While publications across the globe have been scrambling to report on what little there is to know (or care) about Australian-born media mogul Rupert Murdoch and his rumoured divorce from wife #4 Jerry Hall, here at BH, we’ve been focused on another mildly intriguing reveal about the 91-year-old billionaire — this one relating to HBO’s smash hit satirical dramedy Succession starring Brian Cox and Jeremy Strong.
For context, although creator Jesse Armstrong and Cox himself have previously stated otherwise, Succession has perenially drawn comparisons between itself and the real-life Murdoch dynasty. The story follows the obscenely wealthy and incredibly dysfunctional Roy family who own the media conglomerate Waystar RoyCo. Headed by aging patriarch Logan Roy (Brian Cox), the Rupert Murdoch-equivalent also has four children:
- removed dilettante of eldest son Connor (Alan Ruck) who mirrors Prudence
- deeply ambitious Kendall (Jeremy Strong) who mirrors Lachlan
- irreverent and rogue operator Roman (Kiera Culkin) who mirrors James
- politically savvy Shiv (Sarah Snook) who mirrors Elisabeth.
Throughout the series, each of Logan’s maladjusted spawn vies for prominence within Waystar RoyCo, hoping to become top dog once daddy dearest finally bites the dust, and claim the throne all for themselves. Think a modern adaptation of Shakespeare’s King Lear.
In a recent article published by The Sydney Morning Herald, we received confirmation that the Murdoch dynasty not only consumes the binge fodder like the rest of us, they’re fully leaning into the comparison with their own tongue-in-cheek reference to the acclaimed HBO property.
“The birthday bash for about 150 including entertainer Barry Humphries watched a lengthy video tribute [to Rupert Murdoch], put together by Elisabeth Murdoch, which starred eldest son Lachlan, Boris Johnson, and former Australian prime ministers John Howard and Tony Abbott,” writes Stephen Brook.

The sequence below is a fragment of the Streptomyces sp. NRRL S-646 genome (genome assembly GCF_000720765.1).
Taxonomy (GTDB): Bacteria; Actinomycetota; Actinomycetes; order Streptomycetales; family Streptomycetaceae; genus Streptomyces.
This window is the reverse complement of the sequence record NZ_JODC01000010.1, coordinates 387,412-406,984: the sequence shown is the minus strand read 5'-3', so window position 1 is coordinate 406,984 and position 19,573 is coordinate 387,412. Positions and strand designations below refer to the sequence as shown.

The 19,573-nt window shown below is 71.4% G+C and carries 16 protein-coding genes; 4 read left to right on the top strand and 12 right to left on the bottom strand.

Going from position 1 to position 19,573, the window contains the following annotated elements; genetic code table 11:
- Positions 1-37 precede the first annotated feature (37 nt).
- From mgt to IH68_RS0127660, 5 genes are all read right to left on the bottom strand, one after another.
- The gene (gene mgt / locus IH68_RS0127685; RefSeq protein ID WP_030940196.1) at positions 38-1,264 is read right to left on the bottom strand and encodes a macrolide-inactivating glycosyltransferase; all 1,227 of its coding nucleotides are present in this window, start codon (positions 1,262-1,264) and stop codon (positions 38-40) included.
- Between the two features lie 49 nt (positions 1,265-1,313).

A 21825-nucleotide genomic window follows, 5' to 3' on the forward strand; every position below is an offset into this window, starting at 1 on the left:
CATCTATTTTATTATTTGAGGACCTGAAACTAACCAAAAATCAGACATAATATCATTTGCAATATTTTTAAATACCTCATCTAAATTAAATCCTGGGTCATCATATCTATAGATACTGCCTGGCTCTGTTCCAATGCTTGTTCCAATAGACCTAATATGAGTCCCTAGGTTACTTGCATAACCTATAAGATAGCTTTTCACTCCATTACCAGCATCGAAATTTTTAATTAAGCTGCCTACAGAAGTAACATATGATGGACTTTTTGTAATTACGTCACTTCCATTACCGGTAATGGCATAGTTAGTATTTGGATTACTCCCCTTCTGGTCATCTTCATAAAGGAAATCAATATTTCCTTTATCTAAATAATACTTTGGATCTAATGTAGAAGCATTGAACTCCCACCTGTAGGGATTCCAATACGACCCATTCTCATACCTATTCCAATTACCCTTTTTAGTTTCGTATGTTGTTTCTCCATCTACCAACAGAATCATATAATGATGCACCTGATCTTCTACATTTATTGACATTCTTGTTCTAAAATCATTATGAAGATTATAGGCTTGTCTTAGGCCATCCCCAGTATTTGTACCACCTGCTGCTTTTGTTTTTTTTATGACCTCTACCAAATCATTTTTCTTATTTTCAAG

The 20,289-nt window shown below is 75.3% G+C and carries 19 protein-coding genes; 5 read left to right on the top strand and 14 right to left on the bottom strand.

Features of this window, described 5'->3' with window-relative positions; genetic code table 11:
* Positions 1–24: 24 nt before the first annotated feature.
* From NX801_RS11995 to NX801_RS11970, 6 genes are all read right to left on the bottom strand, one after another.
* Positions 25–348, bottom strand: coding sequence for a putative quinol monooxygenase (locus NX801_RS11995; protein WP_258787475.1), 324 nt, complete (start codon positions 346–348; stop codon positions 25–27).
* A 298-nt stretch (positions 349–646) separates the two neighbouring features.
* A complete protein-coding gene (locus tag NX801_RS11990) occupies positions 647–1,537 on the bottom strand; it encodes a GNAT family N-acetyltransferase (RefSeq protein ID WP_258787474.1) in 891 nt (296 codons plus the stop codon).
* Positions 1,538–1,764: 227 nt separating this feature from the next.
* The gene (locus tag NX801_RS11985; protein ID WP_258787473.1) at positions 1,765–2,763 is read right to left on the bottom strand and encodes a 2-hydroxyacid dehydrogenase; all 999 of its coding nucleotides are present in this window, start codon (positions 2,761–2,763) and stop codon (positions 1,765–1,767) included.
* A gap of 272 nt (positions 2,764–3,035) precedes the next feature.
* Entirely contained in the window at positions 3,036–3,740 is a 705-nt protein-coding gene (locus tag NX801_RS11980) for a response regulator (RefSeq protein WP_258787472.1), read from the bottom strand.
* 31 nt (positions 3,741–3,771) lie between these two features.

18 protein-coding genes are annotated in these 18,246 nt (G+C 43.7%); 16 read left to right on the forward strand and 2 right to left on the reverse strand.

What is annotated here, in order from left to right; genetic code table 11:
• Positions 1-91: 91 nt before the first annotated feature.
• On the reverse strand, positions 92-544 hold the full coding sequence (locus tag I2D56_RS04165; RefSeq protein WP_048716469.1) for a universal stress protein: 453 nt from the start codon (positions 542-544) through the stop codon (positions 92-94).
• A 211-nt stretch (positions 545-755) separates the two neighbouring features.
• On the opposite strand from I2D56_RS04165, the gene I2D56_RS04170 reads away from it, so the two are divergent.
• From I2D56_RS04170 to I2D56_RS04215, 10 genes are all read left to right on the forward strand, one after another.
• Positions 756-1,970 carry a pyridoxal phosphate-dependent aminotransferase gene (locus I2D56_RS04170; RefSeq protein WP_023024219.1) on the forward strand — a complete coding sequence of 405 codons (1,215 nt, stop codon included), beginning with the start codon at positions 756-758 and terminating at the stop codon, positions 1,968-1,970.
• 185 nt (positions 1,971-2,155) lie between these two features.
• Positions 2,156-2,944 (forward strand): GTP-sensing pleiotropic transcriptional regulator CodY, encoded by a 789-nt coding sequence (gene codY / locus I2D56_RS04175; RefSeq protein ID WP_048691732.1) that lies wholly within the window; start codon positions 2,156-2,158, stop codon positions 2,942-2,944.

“It was said to include the theme tune to Succession — a thinly disguised drama about a dysfunctional media dynasty. But James was absent from the party and the video.”
This wouldn’t exactly be the first indication of the Murdoch family being aware of HBO’s Succession, either. Brian Cox previously revealed a man had once approached him to pay the show a compliment.
“He said, ‘We’re finding it surprisingly interesting. My wife has a few difficulties with it, but on the whole, it’s good.’ I said, ‘Why does your wife have difficulties?’ And he said, ‘Oh well, I’m married to Elisabeth Murdoch!'”
After offering his apologies, Keith Tyson – who officially married Elisabeth back in 2017 – assured Cox it was fine, before politely requesting: “Can you go a little easier on your daughter next season?” In reference to Elisabeth’s fictional counterpart Shiv Roy, of course.
James Murdoch, on the other hand, isn’t much of a fan. When prompted about the matter in an interview with The New Yorker a few years prior, he bluntly replied: “I don’t watch Succession. Not even a peek. Why would I?” Classic Roman energy.
“They say it’s not based on us, but there are certain bits that I feel have been plucked from my childhood memories,” Charlotte Freud, granddaughter of Rupert and daughter of Elisabeth, told Tatler.
“Everyone thought I was shit because of my family. It sucked, but it happened.”
Still, despite what anyone thinks – Murdoch family member or otherwise – officially speaking, Succession isn’t based on old man Rupert or the rest of his monied clan.
“Rupert Murdoch has fuck all to do with it, and you can quote me,” Brian Cox said during the most recent Golden Globes.
“I didn’t channel anybody really. It’s a great role and a great subject. And it’s about the nature of how greed and acquisitiveness desensitizes people.”
“This is a fictional family,” Jesse Armstrong explained during a Variety interview.
“There are loads of succession stories to draw on. We wanted to draw on all the good, rich stories there are about succession and about media and high politics.”
Speaking elsewhere to The New York Times, Armstrong added: “The amazing thing about this stuff is that it’s everywhere. Sumner Redstone’s family. The Mercers. The Murdochs. Conrad Black. Sometimes people have said, ‘It’s really about these people, isn’t it? It’s based on them.’ And: no. We read widely and we do take elements of stuff.”
“Hopefully, if you’re writing in the right area, you end up hitting reality.”